1. We do not find that merely increasing spending will improve student outcomes irrespective of how it is spent. Though Hanushek’s critique may lead readers to think otherwise, at no point in our paper do we make claims suggesting that “policy makers…only have to concern themselves with how much money was provided to schools and not with how money was used.” We are very careful to highlight that how money is spent matters. We find that increased spending that leads to reductions in class sizes, increased teacher salaries and more instructional school days in a year improved outcomes. As such, one of our key conclusions is that, while how much money one spends does clearly matter, how it is spent is very important. The final lines of our full paper read, “Money alone may not be sufficient, but our findings indicate that provision of adequate funding may be a necessary condition. Importantly, we find that how the money is spent may be important. As such, to be most effective it is likely that spending increases should be coupled with systems that help ensure spending is allocated toward the most productive uses.

2. We do not find that increasing spending by 22.7 percent will eliminate all differences in outcomes by socioeconomic status. This is a common misunderstanding of our findings that is also made by Hanushek. We find that a 22.7 percent spending increase is large enough to eliminate the average outcome differences between the poor (those with family incomes below twice the poverty line) and the non-poor (those with family incomes above twice the poverty line). Because there are large differences by socioeconomic status among those in each income group (e.g., the wealthy tend to have better outcomes than the average non-poor person, and the very poor tend to have worse outcomes than those just above the poverty line) eliminating the average difference in outcomes across the two broad groups does not eliminate all differences by socioeconomic status within each group. Simply put, just because a 22.7 percent spending increase is large enough to eliminate the average outcome differences between the poor and non-poor it does not mean that a 22.7 percent spending increase is large enough to eliminate the difference in outcome between the very poor and the very wealthy or differences across other measures of socioeconomic status. Also, we do not speculate that this spending increase will eliminate differences in outcomes by other categories such as race and gender. To illustrate this logic, consider the following simple mathematical example.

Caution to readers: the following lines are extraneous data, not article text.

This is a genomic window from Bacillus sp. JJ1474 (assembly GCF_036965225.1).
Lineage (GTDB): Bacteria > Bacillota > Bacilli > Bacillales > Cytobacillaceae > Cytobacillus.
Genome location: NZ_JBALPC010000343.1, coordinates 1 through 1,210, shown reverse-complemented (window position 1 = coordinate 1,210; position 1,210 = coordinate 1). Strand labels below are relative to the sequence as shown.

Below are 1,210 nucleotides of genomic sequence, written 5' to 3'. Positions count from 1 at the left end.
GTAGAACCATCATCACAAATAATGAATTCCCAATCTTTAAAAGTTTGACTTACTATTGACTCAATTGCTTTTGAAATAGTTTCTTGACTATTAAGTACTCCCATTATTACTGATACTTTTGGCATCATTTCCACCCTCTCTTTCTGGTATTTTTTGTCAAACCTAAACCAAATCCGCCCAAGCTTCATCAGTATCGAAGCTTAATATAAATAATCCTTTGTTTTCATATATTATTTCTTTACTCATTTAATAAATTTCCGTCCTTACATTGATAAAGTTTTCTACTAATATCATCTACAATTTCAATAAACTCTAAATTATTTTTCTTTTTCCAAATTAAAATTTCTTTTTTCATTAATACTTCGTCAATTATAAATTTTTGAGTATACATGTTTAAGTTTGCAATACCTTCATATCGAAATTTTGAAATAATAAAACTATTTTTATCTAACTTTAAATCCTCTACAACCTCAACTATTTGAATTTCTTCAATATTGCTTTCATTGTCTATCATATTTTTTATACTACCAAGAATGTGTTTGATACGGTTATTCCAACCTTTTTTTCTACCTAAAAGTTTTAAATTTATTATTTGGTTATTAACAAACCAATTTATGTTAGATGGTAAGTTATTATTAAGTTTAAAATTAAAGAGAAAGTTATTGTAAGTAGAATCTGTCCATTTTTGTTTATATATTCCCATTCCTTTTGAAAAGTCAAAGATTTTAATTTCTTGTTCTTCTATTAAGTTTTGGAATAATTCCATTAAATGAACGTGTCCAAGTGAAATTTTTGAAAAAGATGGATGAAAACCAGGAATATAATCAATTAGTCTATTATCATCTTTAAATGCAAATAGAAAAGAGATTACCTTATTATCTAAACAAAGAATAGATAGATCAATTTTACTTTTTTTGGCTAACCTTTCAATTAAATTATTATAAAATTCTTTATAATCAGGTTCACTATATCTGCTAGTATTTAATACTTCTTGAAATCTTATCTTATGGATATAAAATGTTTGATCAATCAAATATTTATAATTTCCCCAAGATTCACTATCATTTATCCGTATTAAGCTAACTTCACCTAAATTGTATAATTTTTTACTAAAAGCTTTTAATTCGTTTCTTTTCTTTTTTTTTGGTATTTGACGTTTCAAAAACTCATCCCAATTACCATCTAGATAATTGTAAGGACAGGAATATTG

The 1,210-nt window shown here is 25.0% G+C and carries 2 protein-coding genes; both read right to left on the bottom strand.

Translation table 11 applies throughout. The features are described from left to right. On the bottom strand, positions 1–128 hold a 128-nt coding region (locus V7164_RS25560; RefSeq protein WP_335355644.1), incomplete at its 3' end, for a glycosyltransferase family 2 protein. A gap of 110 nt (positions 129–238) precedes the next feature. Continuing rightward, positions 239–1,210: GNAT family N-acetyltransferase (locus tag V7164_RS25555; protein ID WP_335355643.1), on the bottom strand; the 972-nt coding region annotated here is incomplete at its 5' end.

Illustrative example: There are 4 people in a society of different income levels. Persons are ranked by income level so that Person 1 is the richest and person 4 is the poorest. Richer individuals tend to have better outcomes such that Person 1 has 20 years of education, Person 2 has 18 years, Person 3 has 18 years and person 4 has 16 years of education. The average educational attainment for the two richest persons is 19 years and the average educational attainment for the two poorest persons is 17. The average gap between the high income group and the low income groups is 2 years. However, the gap between the richest and poorest person is 4 years. If one could increase the level of education for both lower income persons (persons 3 and 4) by 2 years, the average gap across the two groups would be eliminated. However, the richest person would still have 2 more years of education that the poorest person. This simple example illustrates that eliminating the average difference across the two groups will only remove all differences by socioeconomic status if there are no differences in outcomes by socioeconomic status within the broad income groups. Given that there are large difference in outcomes by socioeconomic status within broad income groups in the United States, this condition clearly does not hold in reality.